Having made it to the shortlist for the 2012 Econsultancy Innovation Awards, it’s fair to say the people we’ve been interviewing this week know a thing or two about bright ideas.
Today we asked them to cast an eye back over the last twelve months and identify the innovations they feel have had the biggest effect on the marketing landscape.
Of course, hindsight is always 20/20, so we also challenged them to gaze ahead and offer their opinions on the trends to watch in 2012…
Unsurprisingly, there was a lot of crossover, with mobile, video and social technologies all emerging as consistent trends to watch.
While some technologies are still in their infancy, savvy marketers are starting to experiment with new channels as soon as the opportunity presents itself.
The expanding mobile market
The “Year of Mobile” may have been repeated to the point of cliché, but many contributors felt that 2011 was the year when mobile devices became ubiquitous. Concerns about multichannel attribution finally became a reality for marketers, while optimisation and platform relevance would increase in importance going forward.
Nishma Robb, Business Development & Marketing Director at I Spy Marketing summed this up nicely:
In 2011 we were told that it was the year of mobile although we at I Spy thought that it was the year of the smartphone. This year we think that it will be the year of multichannel integration on smartphones.
While many others commented on the expected expansion of the market in 2012.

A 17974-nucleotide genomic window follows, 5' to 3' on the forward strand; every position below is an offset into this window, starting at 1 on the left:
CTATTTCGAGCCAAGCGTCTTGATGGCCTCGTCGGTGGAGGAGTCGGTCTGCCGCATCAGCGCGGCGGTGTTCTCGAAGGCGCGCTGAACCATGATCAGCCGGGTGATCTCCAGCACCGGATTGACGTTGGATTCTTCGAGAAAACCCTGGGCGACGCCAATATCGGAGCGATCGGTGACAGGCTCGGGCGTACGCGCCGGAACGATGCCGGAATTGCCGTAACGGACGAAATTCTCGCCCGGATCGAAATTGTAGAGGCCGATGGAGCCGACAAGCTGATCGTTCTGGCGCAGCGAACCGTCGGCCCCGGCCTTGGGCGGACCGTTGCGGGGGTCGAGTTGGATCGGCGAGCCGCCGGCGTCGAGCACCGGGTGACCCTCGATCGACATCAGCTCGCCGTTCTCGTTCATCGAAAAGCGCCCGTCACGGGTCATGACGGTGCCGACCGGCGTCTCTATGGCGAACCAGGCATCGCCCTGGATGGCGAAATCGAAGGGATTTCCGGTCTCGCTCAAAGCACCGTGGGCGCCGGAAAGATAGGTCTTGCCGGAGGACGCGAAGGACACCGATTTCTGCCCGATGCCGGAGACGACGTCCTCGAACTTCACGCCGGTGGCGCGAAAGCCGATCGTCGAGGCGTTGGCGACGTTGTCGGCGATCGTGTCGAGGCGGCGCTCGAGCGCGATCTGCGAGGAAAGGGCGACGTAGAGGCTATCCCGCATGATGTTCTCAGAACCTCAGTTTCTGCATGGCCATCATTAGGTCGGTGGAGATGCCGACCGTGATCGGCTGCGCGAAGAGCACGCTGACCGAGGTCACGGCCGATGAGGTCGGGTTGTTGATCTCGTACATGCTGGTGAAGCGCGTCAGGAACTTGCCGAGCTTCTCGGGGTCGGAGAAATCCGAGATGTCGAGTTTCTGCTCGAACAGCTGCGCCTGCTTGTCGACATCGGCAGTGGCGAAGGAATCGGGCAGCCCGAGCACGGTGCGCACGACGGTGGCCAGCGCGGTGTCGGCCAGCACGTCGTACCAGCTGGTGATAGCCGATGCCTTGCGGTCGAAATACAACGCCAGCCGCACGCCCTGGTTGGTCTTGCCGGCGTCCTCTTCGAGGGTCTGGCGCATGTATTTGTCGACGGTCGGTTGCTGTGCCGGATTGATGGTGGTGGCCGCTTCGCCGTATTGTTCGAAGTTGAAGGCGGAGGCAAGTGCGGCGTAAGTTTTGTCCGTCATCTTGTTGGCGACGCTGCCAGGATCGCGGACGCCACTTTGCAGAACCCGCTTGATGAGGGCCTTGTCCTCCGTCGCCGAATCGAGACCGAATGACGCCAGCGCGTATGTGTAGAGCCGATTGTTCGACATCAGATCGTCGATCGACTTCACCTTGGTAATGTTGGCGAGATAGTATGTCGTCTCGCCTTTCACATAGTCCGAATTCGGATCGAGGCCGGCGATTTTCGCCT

Maani Safa, Innovation Director at Somo talked about the role of tablets:
Looking ahead I believe there will be an explosion in tablet-first applications. To date the mobile space has predominantly focused on consumer markets. In the year ahead I am particularly interested in how mobile and tablet devices can be put to use within the enterprise.
Jonathan Horden, MD/COO at PrismaStar
The rise of the tablet; whether it’s Apple’s iPad or Amazon’s Kindle, innovation in tablet technology has been phenomenal in 2011 and has now bridged the gap from early adopter to main stream technology must have. Could these be the death of the laptop?
More efficient data tracking and use
Jonathan also felt that understanding the data setsprovided by multiple devices would be key to success in the future, a view echoed by a number of those we interviewed:
The biggest trend has to be convergence, creating a unified online experience across whatever channel the consumer wants to interact with the ability to transfer that experience to any other media. This includes mobile phones, tablets, the PC at work, the laptop at home, calls to telesales or customer services and any in-store experience.
A shopper can browse for products on our in-store kiosks, transfer results to his home PC or mobile device, complete the transaction with a telesales operative, or any combination of the above! The entire experience is consistent and integrated across all channels.